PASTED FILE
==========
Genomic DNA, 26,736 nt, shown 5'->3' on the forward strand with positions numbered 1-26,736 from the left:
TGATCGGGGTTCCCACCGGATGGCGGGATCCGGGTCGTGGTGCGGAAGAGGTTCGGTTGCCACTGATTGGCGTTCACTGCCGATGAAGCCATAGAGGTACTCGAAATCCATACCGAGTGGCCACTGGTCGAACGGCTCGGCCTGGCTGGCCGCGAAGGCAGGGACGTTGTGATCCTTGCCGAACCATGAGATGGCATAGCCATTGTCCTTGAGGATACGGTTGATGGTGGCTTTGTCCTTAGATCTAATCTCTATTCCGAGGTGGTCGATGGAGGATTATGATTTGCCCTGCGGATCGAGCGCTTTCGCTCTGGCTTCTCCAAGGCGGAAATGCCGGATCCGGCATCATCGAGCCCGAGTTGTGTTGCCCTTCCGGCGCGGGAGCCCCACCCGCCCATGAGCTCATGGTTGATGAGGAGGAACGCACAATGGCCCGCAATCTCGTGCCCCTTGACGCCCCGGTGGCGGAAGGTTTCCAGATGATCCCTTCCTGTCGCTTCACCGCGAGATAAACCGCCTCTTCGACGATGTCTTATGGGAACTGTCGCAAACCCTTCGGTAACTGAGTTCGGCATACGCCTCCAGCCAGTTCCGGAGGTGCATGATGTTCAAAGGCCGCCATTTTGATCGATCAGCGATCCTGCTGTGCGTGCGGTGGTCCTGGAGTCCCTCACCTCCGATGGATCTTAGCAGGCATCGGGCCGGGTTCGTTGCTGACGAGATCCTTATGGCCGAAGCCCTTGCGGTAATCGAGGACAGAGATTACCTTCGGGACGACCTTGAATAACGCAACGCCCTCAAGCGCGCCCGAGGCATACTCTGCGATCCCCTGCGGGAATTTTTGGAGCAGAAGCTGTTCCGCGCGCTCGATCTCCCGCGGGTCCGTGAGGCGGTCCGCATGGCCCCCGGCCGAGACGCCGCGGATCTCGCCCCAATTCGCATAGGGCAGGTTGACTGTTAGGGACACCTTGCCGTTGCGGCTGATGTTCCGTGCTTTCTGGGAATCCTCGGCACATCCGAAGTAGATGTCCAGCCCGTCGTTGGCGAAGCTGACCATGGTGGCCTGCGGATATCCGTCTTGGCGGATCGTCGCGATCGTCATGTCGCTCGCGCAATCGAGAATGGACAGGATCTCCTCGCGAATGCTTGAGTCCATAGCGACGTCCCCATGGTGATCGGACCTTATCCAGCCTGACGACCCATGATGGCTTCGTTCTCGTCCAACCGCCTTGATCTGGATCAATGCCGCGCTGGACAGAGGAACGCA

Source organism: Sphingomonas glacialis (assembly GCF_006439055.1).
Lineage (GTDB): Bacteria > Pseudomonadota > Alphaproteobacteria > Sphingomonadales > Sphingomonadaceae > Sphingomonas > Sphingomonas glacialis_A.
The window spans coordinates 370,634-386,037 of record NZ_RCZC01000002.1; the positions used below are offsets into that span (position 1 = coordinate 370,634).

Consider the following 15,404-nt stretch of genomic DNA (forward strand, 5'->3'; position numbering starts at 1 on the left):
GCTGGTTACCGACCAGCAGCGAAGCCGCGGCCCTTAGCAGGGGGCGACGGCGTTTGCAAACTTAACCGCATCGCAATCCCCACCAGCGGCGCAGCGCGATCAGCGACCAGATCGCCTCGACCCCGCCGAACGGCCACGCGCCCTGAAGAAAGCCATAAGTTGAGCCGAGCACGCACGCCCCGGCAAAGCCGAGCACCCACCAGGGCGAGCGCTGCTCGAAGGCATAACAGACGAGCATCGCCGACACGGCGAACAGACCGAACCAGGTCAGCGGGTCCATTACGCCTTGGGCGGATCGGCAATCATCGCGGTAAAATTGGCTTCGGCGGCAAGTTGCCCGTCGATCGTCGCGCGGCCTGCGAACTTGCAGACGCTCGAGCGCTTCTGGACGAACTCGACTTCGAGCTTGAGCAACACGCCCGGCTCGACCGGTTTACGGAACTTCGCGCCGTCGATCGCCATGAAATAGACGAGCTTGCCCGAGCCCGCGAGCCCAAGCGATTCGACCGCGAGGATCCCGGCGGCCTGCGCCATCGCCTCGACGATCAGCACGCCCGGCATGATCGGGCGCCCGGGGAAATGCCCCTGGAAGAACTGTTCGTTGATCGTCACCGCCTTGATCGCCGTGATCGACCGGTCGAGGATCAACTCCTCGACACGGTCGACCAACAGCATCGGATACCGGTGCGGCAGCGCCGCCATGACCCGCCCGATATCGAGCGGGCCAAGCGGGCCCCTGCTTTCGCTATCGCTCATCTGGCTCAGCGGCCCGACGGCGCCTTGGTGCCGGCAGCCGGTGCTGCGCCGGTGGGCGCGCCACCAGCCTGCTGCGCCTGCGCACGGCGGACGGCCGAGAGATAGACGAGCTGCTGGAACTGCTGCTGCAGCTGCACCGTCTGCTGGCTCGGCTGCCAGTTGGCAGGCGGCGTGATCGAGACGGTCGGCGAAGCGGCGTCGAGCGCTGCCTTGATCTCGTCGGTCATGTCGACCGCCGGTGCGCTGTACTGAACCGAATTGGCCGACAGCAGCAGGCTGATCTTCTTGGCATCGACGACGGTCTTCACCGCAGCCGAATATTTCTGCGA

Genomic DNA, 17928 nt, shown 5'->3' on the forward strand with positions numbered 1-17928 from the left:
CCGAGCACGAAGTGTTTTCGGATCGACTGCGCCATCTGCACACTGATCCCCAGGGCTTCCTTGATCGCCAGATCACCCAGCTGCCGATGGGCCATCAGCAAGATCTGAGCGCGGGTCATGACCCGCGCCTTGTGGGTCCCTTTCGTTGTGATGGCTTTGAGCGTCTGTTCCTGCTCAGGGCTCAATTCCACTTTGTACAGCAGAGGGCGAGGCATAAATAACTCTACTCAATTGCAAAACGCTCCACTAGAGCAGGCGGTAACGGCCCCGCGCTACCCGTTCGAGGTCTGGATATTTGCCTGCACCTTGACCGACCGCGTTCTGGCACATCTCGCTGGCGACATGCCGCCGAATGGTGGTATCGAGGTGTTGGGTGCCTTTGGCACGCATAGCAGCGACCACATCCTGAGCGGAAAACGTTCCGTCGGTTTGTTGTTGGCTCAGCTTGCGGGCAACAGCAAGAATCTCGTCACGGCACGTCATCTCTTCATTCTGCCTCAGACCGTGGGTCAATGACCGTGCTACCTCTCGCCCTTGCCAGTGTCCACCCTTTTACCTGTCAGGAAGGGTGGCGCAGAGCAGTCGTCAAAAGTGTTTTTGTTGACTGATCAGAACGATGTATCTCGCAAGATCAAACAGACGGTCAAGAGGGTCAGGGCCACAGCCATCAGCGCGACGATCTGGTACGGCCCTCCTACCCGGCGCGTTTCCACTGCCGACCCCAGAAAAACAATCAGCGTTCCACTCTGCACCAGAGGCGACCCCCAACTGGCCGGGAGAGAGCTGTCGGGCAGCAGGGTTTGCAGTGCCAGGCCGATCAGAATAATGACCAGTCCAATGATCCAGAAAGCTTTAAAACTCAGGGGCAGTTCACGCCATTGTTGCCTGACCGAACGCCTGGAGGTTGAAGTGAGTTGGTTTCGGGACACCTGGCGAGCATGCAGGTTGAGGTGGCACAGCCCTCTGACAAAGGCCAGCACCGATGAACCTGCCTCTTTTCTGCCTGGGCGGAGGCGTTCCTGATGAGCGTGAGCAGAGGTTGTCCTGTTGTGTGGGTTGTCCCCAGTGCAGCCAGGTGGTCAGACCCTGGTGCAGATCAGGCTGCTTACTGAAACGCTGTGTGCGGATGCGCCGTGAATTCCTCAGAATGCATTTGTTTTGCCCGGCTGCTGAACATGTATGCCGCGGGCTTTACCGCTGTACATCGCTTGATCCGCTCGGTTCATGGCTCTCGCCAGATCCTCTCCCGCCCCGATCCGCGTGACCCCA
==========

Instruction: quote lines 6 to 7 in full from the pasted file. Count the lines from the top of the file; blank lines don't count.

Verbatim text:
Consider the following 15,404-nt stretch of genomic DNA (forward strand, 5'->3'; position numbering starts at 1 on the left):
GCTGGTTACCGACCAGCAGCGAAGCCGCGGCCCTTAGCAGGGGGCGACGGCGTTTGCAAACTTAACCGCATCGCAATCCCCACCAGCGGCGCAGCGCGATCAGCGACCAGATCGCCTCGACCCCGCCGAACGGCCACGCGCCCTGAAGAAAGCCATAAGTTGAGCCGAGCACGCACGCCCCGGCAAAGCCGAGCACCCACCAGGGCGAGCGCTGCTCGAAGGCATAACAGACGAGCATCGCCGACACGGCGAACAGACCGAACCAGGTCAGCGGGTCCATTACGCCTTGGGCGGATCGGCAATCATCGCGGTAAAATTGGCTTCGGCGGCAAGTTGCCCGTCGATCGTCGCGCGGCCTGCGAACTTGCAGACGCTCGAGCGCTTCTGGACGAACTCGACTTCGAGCTTGAGCAACACGCCCGGCTCGACCGGTTTACGGAACTTCGCGCCGTCGATCGCCATGAAATAGACGAGCTTGCCCGAGCCCGCGAGCCCAAGCGATTCGACCGCGAGGATCCCGGCGGCCTGCGCCATCGCCTCGACGATCAGCACGCCCGGCATGATCGGGCGCCCGGGGAAATGCCCCTGGAAGAACTGTTCGTTGATCGTCACCGCCTTGATCGCCGTGATCGACCGGTCGAGGATCAACTCCTCGACACGGTCGACCAACAGCATCGGATACCGGTGCGGCAGCGCCGCCATGACCCGCCCGATATCGAGCGGGCCAAGCGGGCCCCTGCTTTCGCTATCGCTCATCTGGCTCAGCGGCCCGACGGCGCCTTGGTGCCGGCAGCCGGTGCTGCGCCGGTGGGCGCGCCACCAGCCTGCTGCGCCTGCGCACGGCGGACGGCCGAGAGATAGACGAGCTGCTGGAACTGCTGCTGCAGCTGCACCGTCTGCTGGCTCGGCTGCCAGTTGGCAGGCGGCGTGATCGAGACGGTCGGCGAAGCGGCGTCGAGCGCTGCCTTGATCTCGTCGGTCATGTCGACCGCCGGTGCGCTGTACTGAACCGAATTGGCCGACAGCAGCAGGCTGATCTTCTTGGCATCGACGACGGTCTTCACCGCAGCCGAATATTTCTGCGA